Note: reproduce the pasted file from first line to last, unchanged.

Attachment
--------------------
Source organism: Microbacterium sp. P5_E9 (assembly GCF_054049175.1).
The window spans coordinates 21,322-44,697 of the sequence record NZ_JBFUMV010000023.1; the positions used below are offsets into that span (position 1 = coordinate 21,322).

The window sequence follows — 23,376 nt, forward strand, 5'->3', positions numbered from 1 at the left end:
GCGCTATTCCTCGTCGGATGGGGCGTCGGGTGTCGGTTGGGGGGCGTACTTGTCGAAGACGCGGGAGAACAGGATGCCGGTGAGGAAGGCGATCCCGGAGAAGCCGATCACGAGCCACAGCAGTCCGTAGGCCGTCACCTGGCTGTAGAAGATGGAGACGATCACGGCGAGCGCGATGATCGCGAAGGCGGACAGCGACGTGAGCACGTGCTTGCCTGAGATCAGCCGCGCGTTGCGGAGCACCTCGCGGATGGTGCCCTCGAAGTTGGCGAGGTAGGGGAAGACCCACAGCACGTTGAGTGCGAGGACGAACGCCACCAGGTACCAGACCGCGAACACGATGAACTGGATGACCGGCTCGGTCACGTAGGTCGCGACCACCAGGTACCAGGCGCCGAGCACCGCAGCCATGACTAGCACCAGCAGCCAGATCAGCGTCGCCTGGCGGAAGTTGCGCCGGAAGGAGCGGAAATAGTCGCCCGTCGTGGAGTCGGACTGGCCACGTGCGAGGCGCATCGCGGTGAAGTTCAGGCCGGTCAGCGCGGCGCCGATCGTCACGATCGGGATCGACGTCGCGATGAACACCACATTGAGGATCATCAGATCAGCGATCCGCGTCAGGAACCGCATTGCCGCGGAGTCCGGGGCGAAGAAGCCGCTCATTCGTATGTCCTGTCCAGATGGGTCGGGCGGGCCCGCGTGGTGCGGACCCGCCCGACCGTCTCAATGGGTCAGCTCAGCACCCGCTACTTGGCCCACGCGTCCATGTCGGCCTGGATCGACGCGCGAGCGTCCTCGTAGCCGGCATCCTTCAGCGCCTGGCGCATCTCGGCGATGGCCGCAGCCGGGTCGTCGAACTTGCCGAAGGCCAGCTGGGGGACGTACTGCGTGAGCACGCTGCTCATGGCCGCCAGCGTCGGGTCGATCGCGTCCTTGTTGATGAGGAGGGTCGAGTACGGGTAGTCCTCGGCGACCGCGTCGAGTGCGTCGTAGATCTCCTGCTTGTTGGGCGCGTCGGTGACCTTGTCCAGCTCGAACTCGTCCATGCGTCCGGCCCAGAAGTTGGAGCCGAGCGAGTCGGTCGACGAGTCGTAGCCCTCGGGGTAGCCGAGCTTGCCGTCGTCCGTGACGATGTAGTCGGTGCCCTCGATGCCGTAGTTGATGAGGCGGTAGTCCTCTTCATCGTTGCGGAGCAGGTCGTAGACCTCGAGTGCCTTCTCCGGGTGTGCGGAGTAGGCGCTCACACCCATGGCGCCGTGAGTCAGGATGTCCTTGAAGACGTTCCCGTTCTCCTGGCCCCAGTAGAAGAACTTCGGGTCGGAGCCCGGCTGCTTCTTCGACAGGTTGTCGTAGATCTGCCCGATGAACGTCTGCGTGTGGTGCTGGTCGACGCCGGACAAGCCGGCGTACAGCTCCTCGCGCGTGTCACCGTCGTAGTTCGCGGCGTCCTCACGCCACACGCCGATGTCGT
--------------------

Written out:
Source organism: Microbacterium sp. P5_E9 (assembly GCF_054049175.1).
The window spans coordinates 21,322-44,697 of the sequence record NZ_JBFUMV010000023.1; the positions used below are offsets into that span (position 1 = coordinate 21,322).

The window sequence follows — 23,376 nt, forward strand, 5'->3', positions numbered from 1 at the left end:
GCGCTATTCCTCGTCGGATGGGGCGTCGGGTGTCGGTTGGGGGGCGTACTTGTCGAAGACGCGGGAGAACAGGATGCCGGTGAGGAAGGCGATCCCGGAGAAGCCGATCACGAGCCACAGCAGTCCGTAGGCCGTCACCTGGCTGTAGAAGATGGAGACGATCACGGCGAGCGCGATGATCGCGAAGGCGGACAGCGACGTGAGCACGTGCTTGCCTGAGATCAGCCGCGCGTTGCGGAGCACCTCGCGGATGGTGCCCTCGAAGTTGGCGAGGTAGGGGAAGACCCACAGCACGTTGAGTGCGAGGACGAACGCCACCAGGTACCAGACCGCGAACACGATGAACTGGATGACCGGCTCGGTCACGTAGGTCGCGACCACCAGGTACCAGGCGCCGAGCACCGCAGCCATGACTAGCACCAGCAGCCAGATCAGCGTCGCCTGGCGGAAGTTGCGCCGGAAGGAGCGGAAATAGTCGCCCGTCGTGGAGTCGGACTGGCCACGTGCGAGGCGCATCGCGGTGAAGTTCAGGCCGGTCAGCGCGGCGCCGATCGTCACGATCGGGATCGACGTCGCGATGAACACCACATTGAGGATCATCAGATCAGCGATCCGCGTCAGGAACCGCATTGCCGCGGAGTCCGGGGCGAAGAAGCCGCTCATTCGTATGTCCTGTCCAGATGGGTCGGGCGGGCCCGCGTGGTGCGGACCCGCCCGACCGTCTCAATGGGTCAGCTCAGCACCCGCTACTTGGCCCACGCGTCCATGTCGGCCTGGATCGACGCGCGAGCGTCCTCGTAGCCGGCATCCTTCAGCGCCTGGCGCATCTCGGCGATGGCCGCAGCCGGGTCGTCGAACTTGCCGAAGGCCAGCTGGGGGACGTACTGCGTGAGCACGCTGCTCATGGCCGCCAGCGTCGGGTCGATCGCGTCCTTGTTGATGAGGAGGGTCGAGTACGGGTAGTCCTCGGCGACCGCGTCGAGTGCGTCGTAGATCTCCTGCTTGTTGGGCGCGTCGGTGACCTTGTCCAGCTCGAACTCGTCCATGCGTCCGGCCCAGAAGTTGGAGCCGAGCGAGTCGGTCGACGAGTCGTAGCCCTCGGGGTAGCCGAGCTTGCCGTCGTCCGTGACGATGTAGTCGGTGCCCTCGATGCCGTAGTTGATGAGGCGGTAGTCCTCTTCATCGTTGCGGAGCAGGTCGTAGACCTCGAGTGCCTTCTCCGGGTGTGCGGAGTAGGCGCTCACACCCATGGCGCCGTGAGTCAGGATGTCCTTGAAGACGTTCCCGTTCTCCTGGCCCCAGTAGAAGAACTTCGGGTCGGAGCCCGGCTGCTTCTTCGACAGGTTGTCGTAGATCTGCCCGATGAACGTCTGCGTGTGGTGCTGGTCGACGCCGGACAAGCCGGCGTACAGCTCCTCGCGCGTGTCACCGTCGTAGTTCGCGGCGTCCTCACGCCACACGCCGATGTCGT